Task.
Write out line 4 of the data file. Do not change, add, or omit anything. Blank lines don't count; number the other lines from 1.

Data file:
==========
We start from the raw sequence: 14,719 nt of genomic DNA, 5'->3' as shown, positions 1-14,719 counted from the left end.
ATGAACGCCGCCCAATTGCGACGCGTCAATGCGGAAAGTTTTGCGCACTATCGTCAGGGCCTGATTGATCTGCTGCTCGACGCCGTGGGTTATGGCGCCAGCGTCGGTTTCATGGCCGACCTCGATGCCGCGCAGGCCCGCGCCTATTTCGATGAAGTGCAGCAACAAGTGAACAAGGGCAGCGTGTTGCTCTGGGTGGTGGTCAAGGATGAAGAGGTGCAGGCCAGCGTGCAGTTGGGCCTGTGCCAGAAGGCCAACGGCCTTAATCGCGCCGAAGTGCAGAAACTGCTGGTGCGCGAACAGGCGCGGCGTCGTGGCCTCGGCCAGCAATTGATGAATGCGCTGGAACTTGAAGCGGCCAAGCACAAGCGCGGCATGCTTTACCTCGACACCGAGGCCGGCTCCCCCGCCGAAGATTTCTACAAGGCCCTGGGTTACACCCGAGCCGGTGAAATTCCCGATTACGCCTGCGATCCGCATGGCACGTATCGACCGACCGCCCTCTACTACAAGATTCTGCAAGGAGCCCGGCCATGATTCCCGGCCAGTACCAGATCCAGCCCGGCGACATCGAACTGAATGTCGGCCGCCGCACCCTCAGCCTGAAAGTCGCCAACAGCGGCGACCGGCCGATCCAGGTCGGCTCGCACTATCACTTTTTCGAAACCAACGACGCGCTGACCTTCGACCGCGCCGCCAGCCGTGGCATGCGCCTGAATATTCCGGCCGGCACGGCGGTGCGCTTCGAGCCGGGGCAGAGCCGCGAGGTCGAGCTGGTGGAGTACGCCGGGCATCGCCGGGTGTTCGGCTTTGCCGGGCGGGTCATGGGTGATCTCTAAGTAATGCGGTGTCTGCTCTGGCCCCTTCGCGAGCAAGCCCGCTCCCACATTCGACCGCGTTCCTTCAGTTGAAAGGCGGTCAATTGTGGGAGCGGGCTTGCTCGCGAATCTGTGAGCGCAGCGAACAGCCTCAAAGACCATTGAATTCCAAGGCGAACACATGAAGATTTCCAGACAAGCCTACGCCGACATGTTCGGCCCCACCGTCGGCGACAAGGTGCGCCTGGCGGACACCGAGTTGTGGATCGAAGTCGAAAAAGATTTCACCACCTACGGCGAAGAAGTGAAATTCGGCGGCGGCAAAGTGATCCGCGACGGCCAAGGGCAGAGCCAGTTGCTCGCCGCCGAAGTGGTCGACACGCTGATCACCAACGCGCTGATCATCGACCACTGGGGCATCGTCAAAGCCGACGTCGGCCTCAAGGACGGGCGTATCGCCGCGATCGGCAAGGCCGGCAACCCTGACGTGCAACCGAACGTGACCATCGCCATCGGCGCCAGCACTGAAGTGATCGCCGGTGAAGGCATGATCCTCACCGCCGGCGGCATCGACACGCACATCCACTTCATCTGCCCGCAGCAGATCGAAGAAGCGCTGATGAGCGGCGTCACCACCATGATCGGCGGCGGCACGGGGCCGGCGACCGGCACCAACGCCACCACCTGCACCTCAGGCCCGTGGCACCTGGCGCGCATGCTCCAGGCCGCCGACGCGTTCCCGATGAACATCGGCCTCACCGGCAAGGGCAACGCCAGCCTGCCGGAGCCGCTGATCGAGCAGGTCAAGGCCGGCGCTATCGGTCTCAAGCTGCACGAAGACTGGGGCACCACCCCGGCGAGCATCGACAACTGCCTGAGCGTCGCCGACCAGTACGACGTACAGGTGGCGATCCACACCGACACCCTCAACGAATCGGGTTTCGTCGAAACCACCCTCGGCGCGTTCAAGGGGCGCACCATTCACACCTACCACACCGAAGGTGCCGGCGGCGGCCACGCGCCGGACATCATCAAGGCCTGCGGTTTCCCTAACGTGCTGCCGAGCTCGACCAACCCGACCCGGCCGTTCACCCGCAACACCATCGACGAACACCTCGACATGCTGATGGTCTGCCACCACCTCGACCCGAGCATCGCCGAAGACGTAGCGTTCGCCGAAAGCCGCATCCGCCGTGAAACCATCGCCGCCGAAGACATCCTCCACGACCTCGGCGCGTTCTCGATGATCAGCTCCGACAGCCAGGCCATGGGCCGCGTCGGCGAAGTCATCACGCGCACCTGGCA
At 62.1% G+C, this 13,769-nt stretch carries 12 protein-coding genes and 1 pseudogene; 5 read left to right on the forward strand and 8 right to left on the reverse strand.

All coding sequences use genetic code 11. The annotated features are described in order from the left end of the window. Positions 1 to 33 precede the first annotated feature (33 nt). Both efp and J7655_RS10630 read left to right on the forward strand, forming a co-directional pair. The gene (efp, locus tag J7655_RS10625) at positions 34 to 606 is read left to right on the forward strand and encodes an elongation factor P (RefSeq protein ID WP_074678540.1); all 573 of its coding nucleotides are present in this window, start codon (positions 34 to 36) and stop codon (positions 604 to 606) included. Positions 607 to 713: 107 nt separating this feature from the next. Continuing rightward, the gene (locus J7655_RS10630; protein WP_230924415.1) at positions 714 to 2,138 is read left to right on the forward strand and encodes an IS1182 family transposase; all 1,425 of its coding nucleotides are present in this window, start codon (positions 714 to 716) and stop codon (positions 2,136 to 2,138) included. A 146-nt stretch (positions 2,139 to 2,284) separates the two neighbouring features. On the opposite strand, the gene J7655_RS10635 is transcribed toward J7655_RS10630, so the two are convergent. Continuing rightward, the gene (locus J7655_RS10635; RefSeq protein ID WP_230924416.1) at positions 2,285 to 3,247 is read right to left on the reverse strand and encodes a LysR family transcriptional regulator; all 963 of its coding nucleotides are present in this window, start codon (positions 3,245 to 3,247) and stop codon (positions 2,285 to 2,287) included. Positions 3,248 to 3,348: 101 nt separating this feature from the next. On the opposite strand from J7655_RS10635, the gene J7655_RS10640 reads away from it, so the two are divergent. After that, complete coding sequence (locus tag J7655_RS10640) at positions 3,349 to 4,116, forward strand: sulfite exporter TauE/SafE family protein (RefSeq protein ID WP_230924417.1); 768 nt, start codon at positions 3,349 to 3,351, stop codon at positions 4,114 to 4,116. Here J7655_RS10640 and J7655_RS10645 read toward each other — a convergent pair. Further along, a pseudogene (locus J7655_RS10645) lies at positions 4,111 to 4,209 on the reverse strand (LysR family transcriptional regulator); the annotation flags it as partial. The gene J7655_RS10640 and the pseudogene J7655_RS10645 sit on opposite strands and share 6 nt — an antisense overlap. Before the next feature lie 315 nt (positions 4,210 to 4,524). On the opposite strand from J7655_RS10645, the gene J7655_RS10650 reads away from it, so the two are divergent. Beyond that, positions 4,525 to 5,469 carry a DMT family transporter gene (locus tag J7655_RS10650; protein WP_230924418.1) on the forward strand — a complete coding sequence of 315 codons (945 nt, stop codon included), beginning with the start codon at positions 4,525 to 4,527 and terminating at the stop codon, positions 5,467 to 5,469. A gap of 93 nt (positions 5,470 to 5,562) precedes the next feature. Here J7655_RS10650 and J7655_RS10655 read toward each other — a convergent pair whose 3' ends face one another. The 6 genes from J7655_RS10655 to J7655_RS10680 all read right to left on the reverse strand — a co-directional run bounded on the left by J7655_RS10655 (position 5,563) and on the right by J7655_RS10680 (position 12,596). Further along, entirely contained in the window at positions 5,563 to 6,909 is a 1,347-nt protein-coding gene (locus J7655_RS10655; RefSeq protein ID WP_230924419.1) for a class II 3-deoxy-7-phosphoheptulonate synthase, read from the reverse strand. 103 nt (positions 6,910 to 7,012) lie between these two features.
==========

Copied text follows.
All coding sequences use genetic code 11. The annotated features are described in order from the left end of the window. Positions 1 to 33 precede the first annotated feature (33 nt). Both efp and J7655_RS10630 read left to right on the forward strand, forming a co-directional pair. The gene (efp, locus tag J7655_RS10625) at positions 34 to 606 is read left to right on the forward strand and encodes an elongation factor P (RefSeq protein ID WP_074678540.1); all 573 of its coding nucleotides are present in this window, start codon (positions 34 to 36) and stop codon (positions 604 to 606) included. Positions 607 to 713: 107 nt separating this feature from the next. Continuing rightward, the gene (locus J7655_RS10630; protein WP_230924415.1) at positions 714 to 2,138 is read left to right on the forward strand and encodes an IS1182 family transposase; all 1,425 of its coding nucleotides are present in this window, start codon (positions 714 to 716) and stop codon (positions 2,136 to 2,138) included. A 146-nt stretch (positions 2,139 to 2,284) separates the two neighbouring features. On the opposite strand, the gene J7655_RS10635 is transcribed toward J7655_RS10630, so the two are convergent. Continuing rightward, the gene (locus J7655_RS10635; RefSeq protein ID WP_230924416.1) at positions 2,285 to 3,247 is read right to left on the reverse strand and encodes a LysR family transcriptional regulator; all 963 of its coding nucleotides are present in this window, start codon (positions 3,245 to 3,247) and stop codon (positions 2,285 to 2,287) included. Positions 3,248 to 3,348: 101 nt separating this feature from the next. On the opposite strand from J7655_RS10635, the gene J7655_RS10640 reads away from it, so the two are divergent. After that, complete coding sequence (locus tag J7655_RS10640) at positions 3,349 to 4,116, forward strand: sulfite exporter TauE/SafE family protein (RefSeq protein ID WP_230924417.1); 768 nt, start codon at positions 3,349 to 3,351, stop codon at positions 4,114 to 4,116. Here J7655_RS10640 and J7655_RS10645 read toward each other — a convergent pair. Further along, a pseudogene (locus J7655_RS10645) lies at positions 4,111 to 4,209 on the reverse strand (LysR family transcriptional regulator); the annotation flags it as partial. The gene J7655_RS10640 and the pseudogene J7655_RS10645 sit on opposite strands and share 6 nt — an antisense overlap. Before the next feature lie 315 nt (positions 4,210 to 4,524). On the opposite strand from J7655_RS10645, the gene J7655_RS10650 reads away from it, so the two are divergent. Beyond that, positions 4,525 to 5,469 carry a DMT family transporter gene (locus tag J7655_RS10650; protein WP_230924418.1) on the forward strand — a complete coding sequence of 315 codons (945 nt, stop codon included), beginning with the start codon at positions 4,525 to 4,527 and terminating at the stop codon, positions 5,467 to 5,469. A gap of 93 nt (positions 5,470 to 5,562) precedes the next feature. Here J7655_RS10650 and J7655_RS10655 read toward each other — a convergent pair whose 3' ends face one another. The 6 genes from J7655_RS10655 to J7655_RS10680 all read right to left on the reverse strand — a co-directional run bounded on the left by J7655_RS10655 (position 5,563) and on the right by J7655_RS10680 (position 12,596). Further along, entirely contained in the window at positions 5,563 to 6,909 is a 1,347-nt protein-coding gene (locus J7655_RS10655; RefSeq protein ID WP_230924419.1) for a class II 3-deoxy-7-phosphoheptulonate synthase, read from the reverse strand. 103 nt (positions 6,910 to 7,012) lie between these two features.